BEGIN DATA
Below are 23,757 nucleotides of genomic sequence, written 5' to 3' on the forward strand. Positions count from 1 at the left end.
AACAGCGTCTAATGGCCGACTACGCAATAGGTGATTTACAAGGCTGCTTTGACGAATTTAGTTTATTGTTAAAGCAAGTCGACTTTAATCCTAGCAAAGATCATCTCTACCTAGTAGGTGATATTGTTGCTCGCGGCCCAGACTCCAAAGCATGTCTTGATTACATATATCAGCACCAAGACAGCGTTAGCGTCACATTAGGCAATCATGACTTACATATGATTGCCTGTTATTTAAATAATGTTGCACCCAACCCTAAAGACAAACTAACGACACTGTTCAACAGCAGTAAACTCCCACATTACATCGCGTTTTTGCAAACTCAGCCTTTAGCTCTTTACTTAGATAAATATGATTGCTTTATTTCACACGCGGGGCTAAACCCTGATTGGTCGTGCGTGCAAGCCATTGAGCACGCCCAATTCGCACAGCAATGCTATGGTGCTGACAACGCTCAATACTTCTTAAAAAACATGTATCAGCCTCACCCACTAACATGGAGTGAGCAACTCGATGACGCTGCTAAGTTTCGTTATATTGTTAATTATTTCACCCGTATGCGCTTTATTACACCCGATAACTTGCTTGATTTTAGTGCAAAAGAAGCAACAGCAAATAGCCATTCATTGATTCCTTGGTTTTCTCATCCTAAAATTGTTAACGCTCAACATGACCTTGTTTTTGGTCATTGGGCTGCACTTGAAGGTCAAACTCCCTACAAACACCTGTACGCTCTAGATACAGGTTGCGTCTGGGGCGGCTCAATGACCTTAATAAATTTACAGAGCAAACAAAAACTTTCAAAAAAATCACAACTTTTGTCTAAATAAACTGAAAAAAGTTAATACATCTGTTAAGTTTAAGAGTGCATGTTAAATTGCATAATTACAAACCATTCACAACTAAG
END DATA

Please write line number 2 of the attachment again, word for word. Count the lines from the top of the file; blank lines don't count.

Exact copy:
AACAGCGTCTAATGGCCGACTACGCAATAGGTGATTTACAAGGCTGCTTTGACGAATTTAGTTTATTGTTAAAGCAAGTCGACTTTAATCCTAGCAAAGATCATCTCTACCTAGTAGGTGATATTGTTGCTCGCGGCCCAGACTCCAAAGCATGTCTTGATTACATATATCAGCACCAAGACAGCGTTAGCGTCACATTAGGCAATCATGACTTACATATGATTGCCTGTTATTTAAATAATGTTGCACCCAACCCTAAAGACAAACTAACGACACTGTTCAACAGCAGTAAACTCCCACATTACATCGCGTTTTTGCAAACTCAGCCTTTAGCTCTTTACTTAGATAAATATGATTGCTTTATTTCACACGCGGGGCTAAACCCTGATTGGTCGTGCGTGCAAGCCATTGAGCACGCCCAATTCGCACAGCAATGCTATGGTGCTGACAACGCTCAATACTTCTTAAAAAACATGTATCAGCCTCACCCACTAACATGGAGTGAGCAACTCGATGACGCTGCTAAGTTTCGTTATATTGTTAATTATTTCACCCGTATGCGCTTTATTACACCCGATAACTTGCTTGATTTTAGTGCAAAAGAAGCAACAGCAAATAGCCATTCATTGATTCCTTGGTTTTCTCATCCTAAAATTGTTAACGCTCAACATGACCTTGTTTTTGGTCATTGGGCTGCACTTGAAGGTCAAACTCCCTACAAACACCTGTACGCTCTAGATACAGGTTGCGTCTGGGGCGGCTCAATGACCTTAATAAATTTACAGAGCAAACAAAAACTTTCAAAAAAATCACAACTTTTGTCTAAATAAACTGAAAAAAGTTAATACATCTGTTAAGTTTAAGAGTGCATGTTAAATTGCATAATTACAAACCATTCACAACTAAG